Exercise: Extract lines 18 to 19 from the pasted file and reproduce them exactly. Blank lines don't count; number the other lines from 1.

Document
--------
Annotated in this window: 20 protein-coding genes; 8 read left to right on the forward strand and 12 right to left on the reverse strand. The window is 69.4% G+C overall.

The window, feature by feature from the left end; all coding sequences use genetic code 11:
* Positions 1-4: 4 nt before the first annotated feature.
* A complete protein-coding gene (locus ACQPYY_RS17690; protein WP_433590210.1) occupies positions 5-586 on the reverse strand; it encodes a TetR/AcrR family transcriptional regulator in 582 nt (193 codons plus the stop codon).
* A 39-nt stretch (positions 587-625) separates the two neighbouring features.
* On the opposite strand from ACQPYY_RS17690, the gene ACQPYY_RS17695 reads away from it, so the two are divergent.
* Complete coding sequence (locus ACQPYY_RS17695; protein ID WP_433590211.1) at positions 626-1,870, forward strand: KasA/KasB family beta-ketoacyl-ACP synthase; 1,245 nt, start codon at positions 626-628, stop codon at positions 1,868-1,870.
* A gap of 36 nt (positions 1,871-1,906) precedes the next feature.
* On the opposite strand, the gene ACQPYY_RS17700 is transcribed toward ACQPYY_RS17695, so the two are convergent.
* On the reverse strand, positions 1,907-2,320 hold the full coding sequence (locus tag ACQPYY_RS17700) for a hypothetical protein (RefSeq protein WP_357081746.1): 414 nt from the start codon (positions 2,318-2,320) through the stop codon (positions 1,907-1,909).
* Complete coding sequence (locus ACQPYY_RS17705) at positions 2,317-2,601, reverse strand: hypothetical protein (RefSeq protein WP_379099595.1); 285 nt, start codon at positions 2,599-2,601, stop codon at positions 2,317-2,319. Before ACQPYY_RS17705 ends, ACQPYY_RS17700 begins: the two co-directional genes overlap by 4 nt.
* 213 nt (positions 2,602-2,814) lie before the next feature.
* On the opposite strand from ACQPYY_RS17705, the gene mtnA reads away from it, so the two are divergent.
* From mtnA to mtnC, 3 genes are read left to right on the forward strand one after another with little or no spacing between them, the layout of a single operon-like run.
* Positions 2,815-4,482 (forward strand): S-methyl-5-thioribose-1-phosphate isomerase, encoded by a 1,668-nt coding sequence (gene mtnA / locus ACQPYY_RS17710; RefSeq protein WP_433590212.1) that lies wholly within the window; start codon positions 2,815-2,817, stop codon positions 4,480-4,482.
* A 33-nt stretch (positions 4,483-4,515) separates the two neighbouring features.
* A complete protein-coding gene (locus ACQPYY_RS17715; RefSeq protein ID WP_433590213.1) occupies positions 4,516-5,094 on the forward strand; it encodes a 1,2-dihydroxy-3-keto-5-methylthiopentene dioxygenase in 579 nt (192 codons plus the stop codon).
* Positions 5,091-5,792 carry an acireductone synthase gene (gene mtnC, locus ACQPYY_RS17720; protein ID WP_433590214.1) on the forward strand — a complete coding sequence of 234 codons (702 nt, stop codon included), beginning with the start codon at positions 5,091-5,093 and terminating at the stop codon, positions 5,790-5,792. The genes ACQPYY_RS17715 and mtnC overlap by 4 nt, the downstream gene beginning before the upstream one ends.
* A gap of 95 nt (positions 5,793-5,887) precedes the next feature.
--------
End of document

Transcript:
* Positions 5,091-5,792 carry an acireductone synthase gene (gene mtnC, locus ACQPYY_RS17720; protein ID WP_433590214.1) on the forward strand — a complete coding sequence of 234 codons (702 nt, stop codon included), beginning with the start codon at positions 5,091-5,093 and terminating at the stop codon, positions 5,790-5,792. The genes ACQPYY_RS17715 and mtnC overlap by 4 nt, the downstream gene beginning before the upstream one ends.
* A gap of 95 nt (positions 5,793-5,887) precedes the next feature.